Lachlan River Bathymetric Survey
The Lachlan River is part of the Murray–Darling basin. It flows through the Southern Tablelands, Central West, and Riverina regions of New South Wales, Australia.
The river rises on the western slopes of the Great Dividing Range, formed by the confluence of Hannans Creek and Mutmutbilly Creek, 13 kilometres east of Gunning, and descends 632 metres over its 1,440-kilometre course. The social ecological systems of the Lachlan River and its catchment include its upper tablelands and mixed farming slopes through to plains, rangelands, and lower floodplains. More than 100,000 people live in the Lachlan catchment. It is estimated that 12% of the state’s agricultural businesses are located within the catchment.
The Department of Planning and Environment (DPE) is actively involved with managing water for the environment in the Lachlan River system on an ongoing basis. As part of that role, they identified a need for up-to-date topographic information on the riverbed. DPE engaged Woolpert to conduct a bathymetric survey of portions of the bed of the Lachlan River and adjacent creeks.
The primary scope of work was the capture and delivery of topographic data for portions of the bed of the Lachlan River and Torriganny Creek waterways in Booligal Weir Pool (16km), Torriganny Creek (41km), Brewster Weir Pool (15km), and Willandra Weir Pool (20km). The Lachlan River bathymetric project provided the following challenges:
Conducting survey work in a safe & sustainable manner
The survey work in remote regions of Riverina faced challenges in accessing the river due to high water levels, shallow and densely vegetated margins, fallen trees and debris. The survey work required a detailed plan for transportation and logistics and working with property stakeholders, and involved moving the surveyors and equipment multiple times to different states and locations.
The project was guided by the Safety and Environment Management Plan to ensure the health and safety of personnel and minimal impact on the natural environment. The team used remote control vessels as a low-impact survey tool and took precautions to reduce human footprint and minimise impact on the local ecosystem.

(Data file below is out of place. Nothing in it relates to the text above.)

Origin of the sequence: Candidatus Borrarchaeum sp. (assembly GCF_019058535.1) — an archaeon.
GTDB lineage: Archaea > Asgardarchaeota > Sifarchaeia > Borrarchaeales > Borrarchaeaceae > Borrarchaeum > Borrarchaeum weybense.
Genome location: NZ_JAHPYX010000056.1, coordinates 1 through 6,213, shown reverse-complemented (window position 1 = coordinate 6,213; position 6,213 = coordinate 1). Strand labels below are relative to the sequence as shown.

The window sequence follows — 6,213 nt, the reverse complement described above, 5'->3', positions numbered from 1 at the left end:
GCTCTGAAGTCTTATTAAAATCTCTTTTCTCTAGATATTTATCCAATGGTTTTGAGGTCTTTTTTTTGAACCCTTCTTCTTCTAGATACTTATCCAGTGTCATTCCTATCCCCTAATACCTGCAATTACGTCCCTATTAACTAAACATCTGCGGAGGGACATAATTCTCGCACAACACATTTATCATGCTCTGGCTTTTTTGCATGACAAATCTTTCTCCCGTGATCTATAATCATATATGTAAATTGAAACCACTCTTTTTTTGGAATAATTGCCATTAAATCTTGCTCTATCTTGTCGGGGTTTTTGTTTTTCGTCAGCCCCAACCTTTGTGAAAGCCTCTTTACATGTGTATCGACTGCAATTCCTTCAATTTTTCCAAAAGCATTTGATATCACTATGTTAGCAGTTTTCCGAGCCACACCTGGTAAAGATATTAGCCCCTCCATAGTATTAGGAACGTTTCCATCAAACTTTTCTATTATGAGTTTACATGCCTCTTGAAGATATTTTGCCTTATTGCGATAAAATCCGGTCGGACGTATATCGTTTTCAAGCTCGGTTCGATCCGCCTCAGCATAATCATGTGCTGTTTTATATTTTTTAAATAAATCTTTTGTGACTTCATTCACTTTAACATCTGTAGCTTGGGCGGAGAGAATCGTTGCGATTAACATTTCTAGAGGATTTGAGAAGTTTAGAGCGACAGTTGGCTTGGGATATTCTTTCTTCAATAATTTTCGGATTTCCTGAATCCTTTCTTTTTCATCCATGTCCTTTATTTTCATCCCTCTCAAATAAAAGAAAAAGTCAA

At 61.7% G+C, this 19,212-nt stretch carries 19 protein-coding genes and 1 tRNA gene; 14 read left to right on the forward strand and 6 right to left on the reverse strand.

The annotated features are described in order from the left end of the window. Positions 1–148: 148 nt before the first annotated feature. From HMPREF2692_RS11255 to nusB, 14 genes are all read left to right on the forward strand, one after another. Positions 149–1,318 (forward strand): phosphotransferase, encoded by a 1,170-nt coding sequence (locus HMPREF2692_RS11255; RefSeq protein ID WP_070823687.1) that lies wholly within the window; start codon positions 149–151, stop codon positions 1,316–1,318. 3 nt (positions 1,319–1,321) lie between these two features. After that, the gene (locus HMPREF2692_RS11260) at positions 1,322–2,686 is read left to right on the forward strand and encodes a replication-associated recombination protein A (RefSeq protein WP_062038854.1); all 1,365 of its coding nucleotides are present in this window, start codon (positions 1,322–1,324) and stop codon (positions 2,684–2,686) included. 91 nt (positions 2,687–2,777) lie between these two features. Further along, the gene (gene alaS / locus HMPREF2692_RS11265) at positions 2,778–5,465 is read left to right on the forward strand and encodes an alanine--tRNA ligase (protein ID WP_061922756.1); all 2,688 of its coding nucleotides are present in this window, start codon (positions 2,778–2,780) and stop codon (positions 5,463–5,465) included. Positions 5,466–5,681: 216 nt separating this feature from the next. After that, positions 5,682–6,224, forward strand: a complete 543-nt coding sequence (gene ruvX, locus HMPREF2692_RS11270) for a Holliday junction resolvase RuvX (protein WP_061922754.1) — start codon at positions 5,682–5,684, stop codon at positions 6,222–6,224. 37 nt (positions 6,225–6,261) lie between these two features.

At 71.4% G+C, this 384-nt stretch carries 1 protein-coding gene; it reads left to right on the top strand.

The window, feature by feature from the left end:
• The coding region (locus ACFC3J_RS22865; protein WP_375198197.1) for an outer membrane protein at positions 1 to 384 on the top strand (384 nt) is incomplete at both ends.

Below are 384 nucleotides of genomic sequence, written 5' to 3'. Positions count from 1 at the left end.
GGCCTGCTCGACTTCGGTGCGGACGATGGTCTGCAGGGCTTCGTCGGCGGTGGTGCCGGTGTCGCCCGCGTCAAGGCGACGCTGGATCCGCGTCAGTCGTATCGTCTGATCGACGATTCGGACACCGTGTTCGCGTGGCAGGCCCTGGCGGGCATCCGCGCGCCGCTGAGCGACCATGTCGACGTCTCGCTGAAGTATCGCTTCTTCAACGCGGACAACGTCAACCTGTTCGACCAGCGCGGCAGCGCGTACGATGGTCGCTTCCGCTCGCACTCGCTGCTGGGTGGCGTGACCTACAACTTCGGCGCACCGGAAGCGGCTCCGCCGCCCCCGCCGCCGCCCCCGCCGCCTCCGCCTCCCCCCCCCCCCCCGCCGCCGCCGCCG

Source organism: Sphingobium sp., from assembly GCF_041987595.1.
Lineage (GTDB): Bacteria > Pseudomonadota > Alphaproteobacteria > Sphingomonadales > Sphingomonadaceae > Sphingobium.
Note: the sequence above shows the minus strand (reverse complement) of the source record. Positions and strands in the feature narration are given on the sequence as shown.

Working in a remote area and connecting with the local community
Conducting survey work in the remote regions of the Riverina necessitated having a detailed plan for transportation, logistics, and working with property stakeholders. This included moving surveyors and equipment multiple times between different states and survey locations up to 100 kilometres apart. Limited fuel stations, suppliers, and service facilities meant project teams needed to follow a strict schedule to avoid service interruptions. The project management team also developed comprehensive field resources, including supply locations, emergency contacts, and liaising with property stakeholders to effect access to the river and adjacent properties.
The field survey commenced on 9 April 2022 and concluded on 4 June 2022. Survey control was established primarily from state survey marks sourced from the New South Wales Spatial Information Exchange Map (SIX Map) Survey Control Information Management System (SCIMS). SCIMS was searched for suitable marks along the river corridor, favouring marks with a quality AHD height.
The surveying team used a bathymetric survey system with six components (GNSS receiver, transducer, CEEScope, laptop, RTK GNSS base station, and RTK GNSS rover) to measure their autonomous position, calculate correction, measure positions of survey marks and water levels, and check river cross-section information. The system was set to transmit RTK corrections to the river and boat, and the base station was set to record static GNSS data. A log sheet was completed and photos were taken to confirm the details of the setup.
Due to shallow waters and densely vegetated banks, most surveys were conducted using an Accura remote-controlled bathymetric survey vessel, which was easily launched and retrieved due to its shallow draft and ability to be carried by two people. The field team also used two kayaks to assist with the field capture due to difficulty accessing the side of the river due to high water levels.
For the duration of the project, water levels were the highest they could be without severely impeding the work. While these conditions introduced some challenges to surveyors, they were optimal from the client’s perspective and enabled delivering critical geospatial data for DPE. The field team and equipment performed very well and quickly covered the river while property stakeholders greatly assisted in facilitating access to the river. The captured survey control and bathymetric data were found to be quite consistent and thorough, with very few unanticipated gaps. The final data deliverables represent the successful survey of some 92km of Lachlan River and Torriganny Creek.
The DPE intends to use this information to develop a hydraulic model for the Lachlan River and floodplain to inform the management of water for the environment in the Lachlan catchment.